Amazon paid an FAA penalty of $91,000 last week for shipping a package via FedEx on Sept. 16, 2013, containing a flammable liquid adhesive considered to be a hazardous material. Amazon offered the shipment without the requisite shipping papers or emergency response information and did not mark, label or properly package the shipment. Amazon also failed to train its employees properly in preparing hazmat packages for shipment by air.
The threat of food-borne illness at 41,000 feet is all too real, and one the business aviation industry takes all too lightly, says Paula Kraft, a principal with Aviation Catering Consultants (ACC) of Atlanta.
According to in-flight medical emergency services specialist MedAire, 60 percent of its calls are related to gastrointestinal illnesses. That number leaves no doubt that food-handling standards should be just as rigorous as those that apply to aircraft maintenance, asserts Kraft.
Imagine a corporate aircraft cleaning crew discovering germs like E. coli, listeria, hepatitis and a few staph infections on the company airplane as they prepare it for the next trip? Paula Kraft, CEO of Atlanta Ga.-based Aviation Catering Consultants (ACC), conducted research on more than three dozen international airplanes (most of them U.S.-based) and found some of these germs on the control wheels, in the galley and in the lavatory.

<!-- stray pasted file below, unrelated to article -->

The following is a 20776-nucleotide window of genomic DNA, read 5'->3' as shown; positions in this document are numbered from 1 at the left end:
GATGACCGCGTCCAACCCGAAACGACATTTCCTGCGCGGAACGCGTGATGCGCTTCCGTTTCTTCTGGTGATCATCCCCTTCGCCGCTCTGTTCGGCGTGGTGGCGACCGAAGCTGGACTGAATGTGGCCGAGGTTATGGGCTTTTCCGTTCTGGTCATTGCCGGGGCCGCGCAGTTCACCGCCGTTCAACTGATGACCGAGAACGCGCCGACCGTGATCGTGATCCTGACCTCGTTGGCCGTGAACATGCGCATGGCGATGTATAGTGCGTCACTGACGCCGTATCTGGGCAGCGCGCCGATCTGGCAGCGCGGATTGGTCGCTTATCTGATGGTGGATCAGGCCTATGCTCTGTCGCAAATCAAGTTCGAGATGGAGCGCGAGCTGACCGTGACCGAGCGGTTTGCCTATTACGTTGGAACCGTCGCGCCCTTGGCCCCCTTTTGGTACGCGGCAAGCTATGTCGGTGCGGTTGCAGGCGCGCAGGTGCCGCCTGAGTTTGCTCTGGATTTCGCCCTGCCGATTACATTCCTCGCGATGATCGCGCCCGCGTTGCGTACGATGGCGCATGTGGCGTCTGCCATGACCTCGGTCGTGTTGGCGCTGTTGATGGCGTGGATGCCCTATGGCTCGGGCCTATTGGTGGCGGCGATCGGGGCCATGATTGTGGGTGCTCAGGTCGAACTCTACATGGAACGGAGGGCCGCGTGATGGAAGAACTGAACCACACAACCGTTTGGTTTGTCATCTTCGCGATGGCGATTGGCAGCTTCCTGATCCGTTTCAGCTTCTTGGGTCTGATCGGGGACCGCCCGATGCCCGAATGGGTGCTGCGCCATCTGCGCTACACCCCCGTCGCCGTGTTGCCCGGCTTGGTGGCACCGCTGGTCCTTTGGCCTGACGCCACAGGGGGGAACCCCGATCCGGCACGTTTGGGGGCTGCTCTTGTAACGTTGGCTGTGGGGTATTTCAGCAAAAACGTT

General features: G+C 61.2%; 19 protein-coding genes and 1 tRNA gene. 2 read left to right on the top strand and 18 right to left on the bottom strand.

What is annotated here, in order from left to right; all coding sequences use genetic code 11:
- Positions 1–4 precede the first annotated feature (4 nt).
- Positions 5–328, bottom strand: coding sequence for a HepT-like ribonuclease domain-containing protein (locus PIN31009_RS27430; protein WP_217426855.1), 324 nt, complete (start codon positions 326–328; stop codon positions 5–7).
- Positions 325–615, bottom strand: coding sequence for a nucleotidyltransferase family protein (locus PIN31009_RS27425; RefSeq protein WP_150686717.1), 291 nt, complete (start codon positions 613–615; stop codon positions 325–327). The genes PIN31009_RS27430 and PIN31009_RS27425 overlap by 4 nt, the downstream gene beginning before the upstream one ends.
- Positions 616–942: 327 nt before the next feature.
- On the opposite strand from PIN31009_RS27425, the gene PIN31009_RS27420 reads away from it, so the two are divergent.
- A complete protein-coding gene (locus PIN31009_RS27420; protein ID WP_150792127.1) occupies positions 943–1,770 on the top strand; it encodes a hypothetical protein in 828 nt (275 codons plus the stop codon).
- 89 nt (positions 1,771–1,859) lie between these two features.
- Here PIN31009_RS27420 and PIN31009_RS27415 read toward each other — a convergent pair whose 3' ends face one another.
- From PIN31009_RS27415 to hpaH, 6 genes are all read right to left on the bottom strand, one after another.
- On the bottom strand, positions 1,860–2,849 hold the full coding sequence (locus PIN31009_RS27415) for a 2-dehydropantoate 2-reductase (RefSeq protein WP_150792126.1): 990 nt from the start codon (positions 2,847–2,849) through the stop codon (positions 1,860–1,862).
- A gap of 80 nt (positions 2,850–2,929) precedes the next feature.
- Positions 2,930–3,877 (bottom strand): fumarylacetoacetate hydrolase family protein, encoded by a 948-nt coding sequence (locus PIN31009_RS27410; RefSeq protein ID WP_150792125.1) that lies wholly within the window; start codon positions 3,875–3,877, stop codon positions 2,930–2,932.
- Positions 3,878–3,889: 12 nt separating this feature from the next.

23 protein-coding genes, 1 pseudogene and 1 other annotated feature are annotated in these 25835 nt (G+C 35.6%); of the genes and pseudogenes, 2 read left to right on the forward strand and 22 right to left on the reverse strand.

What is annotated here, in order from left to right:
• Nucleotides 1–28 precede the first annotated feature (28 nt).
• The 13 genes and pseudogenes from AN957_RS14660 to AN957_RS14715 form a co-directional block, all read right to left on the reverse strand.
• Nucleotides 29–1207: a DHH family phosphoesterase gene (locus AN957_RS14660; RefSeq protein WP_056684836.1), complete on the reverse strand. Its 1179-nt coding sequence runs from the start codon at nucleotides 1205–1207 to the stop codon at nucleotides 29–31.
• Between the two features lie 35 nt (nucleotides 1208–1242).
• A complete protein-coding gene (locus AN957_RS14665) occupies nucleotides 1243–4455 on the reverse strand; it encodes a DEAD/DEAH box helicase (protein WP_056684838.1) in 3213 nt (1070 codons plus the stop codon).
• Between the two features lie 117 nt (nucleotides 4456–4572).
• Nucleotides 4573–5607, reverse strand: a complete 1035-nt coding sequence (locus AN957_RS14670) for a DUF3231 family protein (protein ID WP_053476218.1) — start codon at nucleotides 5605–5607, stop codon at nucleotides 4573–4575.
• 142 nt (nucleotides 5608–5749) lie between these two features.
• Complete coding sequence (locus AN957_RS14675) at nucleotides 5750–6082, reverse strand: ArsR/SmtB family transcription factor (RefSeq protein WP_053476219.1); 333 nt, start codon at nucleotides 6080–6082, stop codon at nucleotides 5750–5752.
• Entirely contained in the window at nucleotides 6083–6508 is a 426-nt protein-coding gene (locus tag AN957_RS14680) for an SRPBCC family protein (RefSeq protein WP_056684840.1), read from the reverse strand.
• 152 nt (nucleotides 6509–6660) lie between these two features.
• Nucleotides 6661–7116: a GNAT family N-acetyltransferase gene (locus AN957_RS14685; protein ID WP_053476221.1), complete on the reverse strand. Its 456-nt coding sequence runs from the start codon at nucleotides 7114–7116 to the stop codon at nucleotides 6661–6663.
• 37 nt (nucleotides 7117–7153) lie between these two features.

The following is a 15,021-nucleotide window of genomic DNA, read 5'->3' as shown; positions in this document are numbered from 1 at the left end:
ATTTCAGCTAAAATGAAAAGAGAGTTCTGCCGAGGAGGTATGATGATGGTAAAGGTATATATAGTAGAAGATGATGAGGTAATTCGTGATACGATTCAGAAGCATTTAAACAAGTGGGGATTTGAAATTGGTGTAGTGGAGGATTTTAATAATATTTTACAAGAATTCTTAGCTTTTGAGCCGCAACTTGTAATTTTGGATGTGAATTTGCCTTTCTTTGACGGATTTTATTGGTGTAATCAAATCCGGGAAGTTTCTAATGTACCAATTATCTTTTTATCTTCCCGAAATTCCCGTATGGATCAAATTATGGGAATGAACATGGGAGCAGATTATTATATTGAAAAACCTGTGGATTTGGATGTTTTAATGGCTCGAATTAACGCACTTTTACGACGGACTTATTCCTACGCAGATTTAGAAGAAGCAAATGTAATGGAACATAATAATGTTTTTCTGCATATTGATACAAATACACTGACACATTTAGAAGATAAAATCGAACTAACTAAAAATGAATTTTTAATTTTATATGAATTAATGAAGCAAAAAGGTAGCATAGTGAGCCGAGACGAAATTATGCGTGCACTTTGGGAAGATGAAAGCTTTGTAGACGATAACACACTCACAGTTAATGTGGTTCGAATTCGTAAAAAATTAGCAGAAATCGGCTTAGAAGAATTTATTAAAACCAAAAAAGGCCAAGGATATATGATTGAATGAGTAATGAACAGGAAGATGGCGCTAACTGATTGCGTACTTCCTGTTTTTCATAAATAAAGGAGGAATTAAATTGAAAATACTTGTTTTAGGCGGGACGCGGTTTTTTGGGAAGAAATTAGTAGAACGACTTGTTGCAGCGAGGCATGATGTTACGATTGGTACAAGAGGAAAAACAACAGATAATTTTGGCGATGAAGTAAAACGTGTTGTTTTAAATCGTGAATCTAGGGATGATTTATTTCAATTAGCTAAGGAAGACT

Aviation insurance underwriter USAIG (Booth No. N1916) is highlighting additions and improvements to its Performance Vector aircraft operator safety initiative, which focuses on human factors elements that may lead to aviation accidents.
The University of Southern California Aviation Safety and Security program within the Viterbi School of Engineering is offering a human factors in aviation maintenance class designed to provide knowledge and understanding of human factors in the realm of aviation safety focusing on the role of the aviation maintainer. The class will run from April 26 to April 29.
The benefits of employing a safety management system (SMS) in business aircraft operations should no longer be up for question, according to Pete Agur, managing director and founder of The VanAllen Group. Now, he said, “it’s a question of how people want to apply it, whether it’s a single aircraft or a large fleet.”